The appearance of a fifth dancer dyad disrupts the order of things. Instead of being accompanied by club music, there’s a loud, static tone, and the new pair of dancers are still, awkwardly looking out towards the audience. It’s a rupture in the order of things, and the other occupants of the stage take notice. The digital figures look towards the non-conforming digital performer, then walk out of their respective frames in a manner that suggests a response to the stage action, and that they could easily return if so inclined. The live dancers similarly shift their focus onto the odd non-dancer and congregate in a tight clump around him. The stage lighting shifts, and the reluctant dancer (Lee Serle) continues to face the audience while the others gyrate to a Muzak rendition of the disco anthem, “Stayin’ Alive,” pitting Serle’s consternation and muted moroseness against an inferred image of John Travolta’s dancerly triumphs from the film Saturday Night Fever. Meanwhile, a man’s recorded voice describes disinterest in dancing and his desire to avoid it “at all costs.”
As though to synesthetically ascribe color to the ambivalent emotional state depicted by the performers, the stage scrim is lit in a deep, coagulated red, a Rothko-esque saturated field interspersed with the five rectangular projection surfaces. The dancers, now backlit, move to the sounds of 16-bit disco while a man’s doughy face (Rose) is projected onto the stage. He appears to watch the goings-on without particular affect, his pallid neutrality a massively expanded mirror of Serle’s earlier internalized panic. This juxtaposition of forced facial neutrality alongside recorded personal narratives of shame and awkwardness situates the onstage performance as reenactments colored by heightened emotionality. The other dancers then effortlessly move through a series of abstracted line dances while Serle, in a pedestrian mode, reverts to a sequence of coping strategies to get through the awkwardness. He stares, drinks a beer, sits, crosses his legs, tinkers with a flip phone, rolls a cigarette, and walks offstage as the Rose audio describes the feeling that “others are judging me.”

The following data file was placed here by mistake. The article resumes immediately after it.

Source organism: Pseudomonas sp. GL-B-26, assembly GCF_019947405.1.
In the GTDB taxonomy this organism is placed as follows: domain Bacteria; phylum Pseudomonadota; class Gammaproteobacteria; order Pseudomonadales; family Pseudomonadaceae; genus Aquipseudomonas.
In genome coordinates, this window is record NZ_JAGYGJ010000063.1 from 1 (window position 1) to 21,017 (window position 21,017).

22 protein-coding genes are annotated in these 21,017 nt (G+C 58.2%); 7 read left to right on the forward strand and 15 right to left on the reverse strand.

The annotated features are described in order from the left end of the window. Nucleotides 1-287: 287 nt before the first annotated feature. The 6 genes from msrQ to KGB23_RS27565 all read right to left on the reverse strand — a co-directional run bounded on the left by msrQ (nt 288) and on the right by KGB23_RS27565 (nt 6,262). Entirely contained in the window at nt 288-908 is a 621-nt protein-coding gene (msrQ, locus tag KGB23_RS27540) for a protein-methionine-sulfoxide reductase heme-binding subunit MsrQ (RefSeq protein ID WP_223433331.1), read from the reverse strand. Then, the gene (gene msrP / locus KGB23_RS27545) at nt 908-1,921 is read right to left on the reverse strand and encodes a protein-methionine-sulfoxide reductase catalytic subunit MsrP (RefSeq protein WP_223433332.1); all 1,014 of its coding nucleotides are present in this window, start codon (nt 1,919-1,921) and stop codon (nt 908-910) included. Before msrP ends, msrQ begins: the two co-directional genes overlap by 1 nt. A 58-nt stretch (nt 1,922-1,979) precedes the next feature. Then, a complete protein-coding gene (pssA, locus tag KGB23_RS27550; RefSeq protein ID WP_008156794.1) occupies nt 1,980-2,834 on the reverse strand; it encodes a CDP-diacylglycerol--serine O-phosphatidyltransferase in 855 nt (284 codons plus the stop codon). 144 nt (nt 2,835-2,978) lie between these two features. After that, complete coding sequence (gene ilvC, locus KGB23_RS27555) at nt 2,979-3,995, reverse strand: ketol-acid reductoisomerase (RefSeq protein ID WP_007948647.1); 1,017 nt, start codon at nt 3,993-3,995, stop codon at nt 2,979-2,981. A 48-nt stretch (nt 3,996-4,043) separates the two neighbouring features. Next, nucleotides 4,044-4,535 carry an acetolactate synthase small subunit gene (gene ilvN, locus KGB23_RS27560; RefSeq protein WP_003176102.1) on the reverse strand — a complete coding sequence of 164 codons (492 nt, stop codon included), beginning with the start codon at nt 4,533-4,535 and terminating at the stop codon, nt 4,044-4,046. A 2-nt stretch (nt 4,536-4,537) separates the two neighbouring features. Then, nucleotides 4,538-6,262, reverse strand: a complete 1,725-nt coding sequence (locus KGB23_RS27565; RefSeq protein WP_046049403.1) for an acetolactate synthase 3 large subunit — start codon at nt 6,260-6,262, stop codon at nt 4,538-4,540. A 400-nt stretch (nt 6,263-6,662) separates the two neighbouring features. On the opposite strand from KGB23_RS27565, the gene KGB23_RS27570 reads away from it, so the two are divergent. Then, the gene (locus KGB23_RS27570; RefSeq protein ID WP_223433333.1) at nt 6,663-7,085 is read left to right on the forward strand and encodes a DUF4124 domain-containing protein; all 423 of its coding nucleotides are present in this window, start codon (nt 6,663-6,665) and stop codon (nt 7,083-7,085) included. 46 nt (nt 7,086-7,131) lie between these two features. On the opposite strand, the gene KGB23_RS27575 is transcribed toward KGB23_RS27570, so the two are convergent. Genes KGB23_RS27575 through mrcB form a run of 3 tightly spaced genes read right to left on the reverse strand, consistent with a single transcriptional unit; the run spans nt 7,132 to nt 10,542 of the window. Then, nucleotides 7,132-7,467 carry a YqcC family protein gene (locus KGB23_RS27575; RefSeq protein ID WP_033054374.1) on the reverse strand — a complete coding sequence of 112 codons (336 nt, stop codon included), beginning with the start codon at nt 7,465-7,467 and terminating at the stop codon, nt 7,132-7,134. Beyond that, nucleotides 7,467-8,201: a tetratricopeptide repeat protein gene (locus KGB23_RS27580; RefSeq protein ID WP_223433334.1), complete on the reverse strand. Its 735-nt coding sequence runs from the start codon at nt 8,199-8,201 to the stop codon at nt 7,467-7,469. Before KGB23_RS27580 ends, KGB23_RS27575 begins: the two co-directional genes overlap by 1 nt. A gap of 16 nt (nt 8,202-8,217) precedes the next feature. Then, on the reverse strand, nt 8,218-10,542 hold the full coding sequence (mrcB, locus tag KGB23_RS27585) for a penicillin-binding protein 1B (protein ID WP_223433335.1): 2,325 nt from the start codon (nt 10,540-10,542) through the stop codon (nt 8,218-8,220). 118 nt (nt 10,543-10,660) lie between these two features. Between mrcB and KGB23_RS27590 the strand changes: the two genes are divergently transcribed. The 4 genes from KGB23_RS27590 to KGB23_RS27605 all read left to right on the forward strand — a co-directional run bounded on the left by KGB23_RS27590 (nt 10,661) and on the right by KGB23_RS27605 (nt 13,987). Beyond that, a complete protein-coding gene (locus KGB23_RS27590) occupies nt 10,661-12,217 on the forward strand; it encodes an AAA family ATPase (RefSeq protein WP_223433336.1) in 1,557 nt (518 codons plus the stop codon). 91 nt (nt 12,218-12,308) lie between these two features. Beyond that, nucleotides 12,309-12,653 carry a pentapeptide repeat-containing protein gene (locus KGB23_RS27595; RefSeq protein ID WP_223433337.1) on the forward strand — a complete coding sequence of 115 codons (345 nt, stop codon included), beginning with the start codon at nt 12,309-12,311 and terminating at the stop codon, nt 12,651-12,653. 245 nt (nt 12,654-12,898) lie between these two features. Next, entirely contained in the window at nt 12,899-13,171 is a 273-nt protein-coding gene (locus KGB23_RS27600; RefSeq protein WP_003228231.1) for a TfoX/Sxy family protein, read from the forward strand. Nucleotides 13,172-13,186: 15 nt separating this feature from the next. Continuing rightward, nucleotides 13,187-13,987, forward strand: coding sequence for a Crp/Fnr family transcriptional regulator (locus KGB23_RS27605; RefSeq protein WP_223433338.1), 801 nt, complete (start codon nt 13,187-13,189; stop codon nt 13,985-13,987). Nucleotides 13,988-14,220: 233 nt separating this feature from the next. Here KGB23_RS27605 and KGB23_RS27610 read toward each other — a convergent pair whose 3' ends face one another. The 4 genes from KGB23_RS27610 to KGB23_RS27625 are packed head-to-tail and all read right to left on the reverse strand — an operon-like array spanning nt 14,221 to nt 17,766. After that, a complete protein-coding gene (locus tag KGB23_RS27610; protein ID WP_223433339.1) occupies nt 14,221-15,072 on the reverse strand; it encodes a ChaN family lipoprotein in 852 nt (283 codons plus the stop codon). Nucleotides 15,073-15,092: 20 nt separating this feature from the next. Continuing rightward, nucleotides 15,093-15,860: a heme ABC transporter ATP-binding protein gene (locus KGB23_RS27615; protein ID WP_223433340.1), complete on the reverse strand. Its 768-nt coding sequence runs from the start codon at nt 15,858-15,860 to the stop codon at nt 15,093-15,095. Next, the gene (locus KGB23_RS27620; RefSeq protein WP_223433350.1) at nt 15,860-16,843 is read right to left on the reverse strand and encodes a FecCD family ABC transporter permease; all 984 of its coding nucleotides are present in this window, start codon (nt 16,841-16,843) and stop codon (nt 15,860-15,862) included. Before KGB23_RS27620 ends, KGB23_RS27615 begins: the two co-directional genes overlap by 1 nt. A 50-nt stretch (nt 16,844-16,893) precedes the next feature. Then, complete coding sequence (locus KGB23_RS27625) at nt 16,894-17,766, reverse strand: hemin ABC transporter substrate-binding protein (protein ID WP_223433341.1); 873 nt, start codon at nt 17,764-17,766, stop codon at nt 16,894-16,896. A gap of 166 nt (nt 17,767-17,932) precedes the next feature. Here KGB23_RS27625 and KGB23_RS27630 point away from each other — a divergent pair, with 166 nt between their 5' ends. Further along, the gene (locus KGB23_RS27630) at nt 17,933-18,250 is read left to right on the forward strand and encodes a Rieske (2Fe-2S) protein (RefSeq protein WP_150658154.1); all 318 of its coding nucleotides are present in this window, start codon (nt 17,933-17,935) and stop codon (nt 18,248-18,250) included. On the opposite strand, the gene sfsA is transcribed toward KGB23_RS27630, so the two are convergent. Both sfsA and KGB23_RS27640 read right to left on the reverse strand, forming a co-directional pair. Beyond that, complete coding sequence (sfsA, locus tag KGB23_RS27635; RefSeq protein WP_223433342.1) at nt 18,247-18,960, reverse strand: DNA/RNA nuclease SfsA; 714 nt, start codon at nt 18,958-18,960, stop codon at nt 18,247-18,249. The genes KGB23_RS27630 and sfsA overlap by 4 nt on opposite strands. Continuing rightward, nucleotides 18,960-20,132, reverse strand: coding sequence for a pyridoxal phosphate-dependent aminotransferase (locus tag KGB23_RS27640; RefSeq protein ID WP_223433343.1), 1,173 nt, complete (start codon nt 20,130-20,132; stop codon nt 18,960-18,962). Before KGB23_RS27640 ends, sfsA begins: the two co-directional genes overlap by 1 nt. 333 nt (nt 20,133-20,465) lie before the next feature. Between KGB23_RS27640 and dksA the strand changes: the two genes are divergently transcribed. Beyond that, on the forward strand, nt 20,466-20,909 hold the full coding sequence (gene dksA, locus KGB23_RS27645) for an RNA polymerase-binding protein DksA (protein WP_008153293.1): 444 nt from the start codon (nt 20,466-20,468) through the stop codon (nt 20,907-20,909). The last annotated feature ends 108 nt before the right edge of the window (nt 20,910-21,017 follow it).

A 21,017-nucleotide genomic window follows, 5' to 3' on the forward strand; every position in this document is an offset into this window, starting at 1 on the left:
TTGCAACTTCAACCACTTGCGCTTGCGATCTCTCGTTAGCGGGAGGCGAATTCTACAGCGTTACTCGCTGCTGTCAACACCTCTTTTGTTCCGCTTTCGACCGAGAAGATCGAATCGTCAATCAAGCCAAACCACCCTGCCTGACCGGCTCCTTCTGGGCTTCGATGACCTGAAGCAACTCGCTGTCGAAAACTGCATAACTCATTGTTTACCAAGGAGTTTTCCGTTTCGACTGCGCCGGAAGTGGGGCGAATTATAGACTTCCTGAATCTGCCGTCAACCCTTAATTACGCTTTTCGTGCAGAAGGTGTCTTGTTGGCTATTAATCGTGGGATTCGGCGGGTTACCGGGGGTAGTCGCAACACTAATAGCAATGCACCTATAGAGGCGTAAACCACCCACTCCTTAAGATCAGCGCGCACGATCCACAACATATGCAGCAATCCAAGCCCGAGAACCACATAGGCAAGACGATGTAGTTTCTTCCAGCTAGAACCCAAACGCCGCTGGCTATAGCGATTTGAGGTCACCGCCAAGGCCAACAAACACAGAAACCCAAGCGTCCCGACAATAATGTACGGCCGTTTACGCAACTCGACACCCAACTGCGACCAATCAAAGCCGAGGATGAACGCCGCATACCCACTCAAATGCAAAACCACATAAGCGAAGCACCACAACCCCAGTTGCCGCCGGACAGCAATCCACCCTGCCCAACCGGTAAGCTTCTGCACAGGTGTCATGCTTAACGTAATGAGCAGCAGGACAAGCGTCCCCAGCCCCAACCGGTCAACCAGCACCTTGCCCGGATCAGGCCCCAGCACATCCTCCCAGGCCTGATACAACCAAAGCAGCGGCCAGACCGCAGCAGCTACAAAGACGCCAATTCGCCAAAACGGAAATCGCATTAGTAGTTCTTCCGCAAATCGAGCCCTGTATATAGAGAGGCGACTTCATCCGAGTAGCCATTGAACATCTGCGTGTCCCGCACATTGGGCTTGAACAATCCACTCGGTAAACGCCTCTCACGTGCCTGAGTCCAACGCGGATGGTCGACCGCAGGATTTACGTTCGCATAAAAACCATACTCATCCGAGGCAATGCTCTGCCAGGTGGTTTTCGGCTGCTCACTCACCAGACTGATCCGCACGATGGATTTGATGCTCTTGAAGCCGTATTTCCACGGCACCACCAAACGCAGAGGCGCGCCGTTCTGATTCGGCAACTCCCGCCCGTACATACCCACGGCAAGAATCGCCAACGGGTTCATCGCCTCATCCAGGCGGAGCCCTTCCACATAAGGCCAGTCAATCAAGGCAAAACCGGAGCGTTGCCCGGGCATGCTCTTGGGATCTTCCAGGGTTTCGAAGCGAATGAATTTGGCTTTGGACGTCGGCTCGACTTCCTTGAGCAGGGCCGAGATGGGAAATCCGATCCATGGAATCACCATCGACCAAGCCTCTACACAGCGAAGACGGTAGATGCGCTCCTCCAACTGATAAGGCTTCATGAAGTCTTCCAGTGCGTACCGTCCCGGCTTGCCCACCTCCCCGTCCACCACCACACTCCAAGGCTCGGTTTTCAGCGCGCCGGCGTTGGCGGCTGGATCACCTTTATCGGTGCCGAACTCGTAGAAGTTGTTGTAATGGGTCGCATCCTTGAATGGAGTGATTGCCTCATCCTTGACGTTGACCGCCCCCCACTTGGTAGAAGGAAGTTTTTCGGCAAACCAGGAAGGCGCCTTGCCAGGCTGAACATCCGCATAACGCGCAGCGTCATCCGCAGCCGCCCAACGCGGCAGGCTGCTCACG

I Want to Dance Better at Parties is filled with many such dense, associative scenes, constellating affective states ranging from anxious dread to awkward obligation. Later in the work (set against a monologue describing a man’s reluctance to dance because the “faces all [seem] like they’re staring”), Serle again stands to face the audience, shrugging his shoulders to his ears in a contorted posture of uncertainty. Other onstage dancers execute a liquid, silky phrase while a woman, Jo Lloyd, gently places Serle’s hands on her swaying body as though to teach him how to partner dance. In response, Serle widens his eyes and puffs his cheeks, a micro-facial expression of gross fear writ large. The grotesqueness of the scene increases: Serle bends up his nose with a finger and palms his crotch, further uglying up his masculinity in opposition to the Travoltaian disco ideal. Lloyd—seemingly unperturbed by Serle’s bizarre behavior—gently removes his hands from face and crotch and places them on her hips. The distended face, however, remains until the end of the episode.
Perhaps there is a touch of irony in the choreographing of amateurish awkwardness onto professional dancers. In I Want to Dance Better at Parties the performers vacillate between monstrously physical, abstract movement phrases (executed with abandon and obvious skill) and such claustrophobic scenes of gendered panic as the above. Indeed, much of the theatrical tension of the work results from uncertainty as to when (or on whom) an awkward scene will play out.
The Closing Party
At the conclusion of their performance run, Jacob’s Pillow threw a party for the cast of I Want to Dance Better at Parties. The proceedings were recorded, and documentation of the evening resides in the Pillow Archives, along with video of virtually every other party thrown at the Pillow over the last twenty years. The best dancers in the world can be found in this awkward archive, not in their onstage element but in its aftermath, socializing, consuming wine and cheese, and dancing dorkily with one another. These videos of dancers dancing at parties aren’t intended to be watched by anyone in particular, but the fact of their existence means that anyone who ever attended a Pillow party can be reasonably assured their experience was surreptitiously captured. Indeed, I’m confident that somewhere in the Pillow archive there is footage of a younger me, dancing terribly. Still, having reviewed their performances both on and offstage, I don’t think the cast of I Want to Dance Better at Parties need worry. At the party thrown in their honor, nobody danced better or more confidently than they did.